Roller compaction is method of preparing granules for capsules or for tablet formulations. The most common filler–binder excipients used in roller compaction are microcrystalline cellulose (MCC), dibasic calcium phosphate (DCP), and lactose. Studies on the dry granulation of various types of lactose have shown anhydrous lactose to be the best lactose for roller compaction because its brittle nature leads to excellent recompaction properties (1).
The authors investigated the stability of the roller compaction process and the resulting tableting properties of the granules formulated with anhydrous lactose and with combinations of anhydrous lactose and MCC.Materials and methods
The materials consisted of the following: anhydrous lactose (SuperTab 21AN, DMV-Fonterra Excipients, Nörten-Hardenberg, Germany), MCC (Pharmacel 102, DMV-Fonterra Excipients), and magnesium stearate (BUFA, Uitgeest, The Netherlands).
Particle-size distribution. The particle-size distribution (PSD) of the granules was determined with laser diffraction using a Helos system (Sympatec, Clausthal-Zellerfeld, Germany).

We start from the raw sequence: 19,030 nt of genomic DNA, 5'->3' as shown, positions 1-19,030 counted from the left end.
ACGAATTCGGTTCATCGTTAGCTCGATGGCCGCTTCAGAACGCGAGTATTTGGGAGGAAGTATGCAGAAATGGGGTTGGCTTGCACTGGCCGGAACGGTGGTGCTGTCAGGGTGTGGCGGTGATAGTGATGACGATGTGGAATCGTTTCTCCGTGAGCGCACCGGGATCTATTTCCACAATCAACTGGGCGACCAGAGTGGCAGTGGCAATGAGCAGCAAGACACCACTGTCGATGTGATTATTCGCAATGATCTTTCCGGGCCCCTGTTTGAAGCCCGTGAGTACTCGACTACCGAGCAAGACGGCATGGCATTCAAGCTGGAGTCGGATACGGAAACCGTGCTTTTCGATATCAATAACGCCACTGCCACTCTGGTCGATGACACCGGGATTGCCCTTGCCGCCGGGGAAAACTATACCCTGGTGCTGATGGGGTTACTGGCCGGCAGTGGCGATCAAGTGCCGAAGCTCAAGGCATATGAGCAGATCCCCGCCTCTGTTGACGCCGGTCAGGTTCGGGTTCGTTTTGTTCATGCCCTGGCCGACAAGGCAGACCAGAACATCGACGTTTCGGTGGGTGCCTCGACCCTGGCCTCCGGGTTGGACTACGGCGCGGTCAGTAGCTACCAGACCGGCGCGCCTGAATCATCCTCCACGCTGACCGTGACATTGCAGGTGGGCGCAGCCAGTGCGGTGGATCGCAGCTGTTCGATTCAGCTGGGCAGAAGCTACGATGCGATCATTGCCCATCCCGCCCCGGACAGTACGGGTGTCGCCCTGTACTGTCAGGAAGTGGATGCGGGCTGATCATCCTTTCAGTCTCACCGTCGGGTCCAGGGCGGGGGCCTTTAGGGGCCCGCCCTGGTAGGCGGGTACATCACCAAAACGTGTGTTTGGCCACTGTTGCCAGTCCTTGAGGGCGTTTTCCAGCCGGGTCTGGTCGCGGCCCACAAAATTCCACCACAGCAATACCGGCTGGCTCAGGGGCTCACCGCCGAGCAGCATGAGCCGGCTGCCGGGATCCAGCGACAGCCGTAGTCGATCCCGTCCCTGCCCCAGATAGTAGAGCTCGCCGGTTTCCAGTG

Poured and tapped bulk density. Granule poured and tapped bulk densities were determined using ~230 mL of powder in a 250-mL graduated cylinder. Volume and mass were measured before and after 1250 taps.
Tablet compaction. Granule and powder blends were compacted with a rotary press (Rotab-T, Luxner, Berlin, Germany) equipped with 9-mm flat beveled punches. Tablets weighing 250 mg were produced in all cases.
Tablet-crushing strength. The tablet-crushing strength was tested on 10 tablets the day following compaction.
Tablet friability. Friability was tested in accordance with US Pharmacopeia ‹1210 ›.
Tablet weight uniformity. The relative standard deviation (RSD) of the weight of 10 tablets was calculated.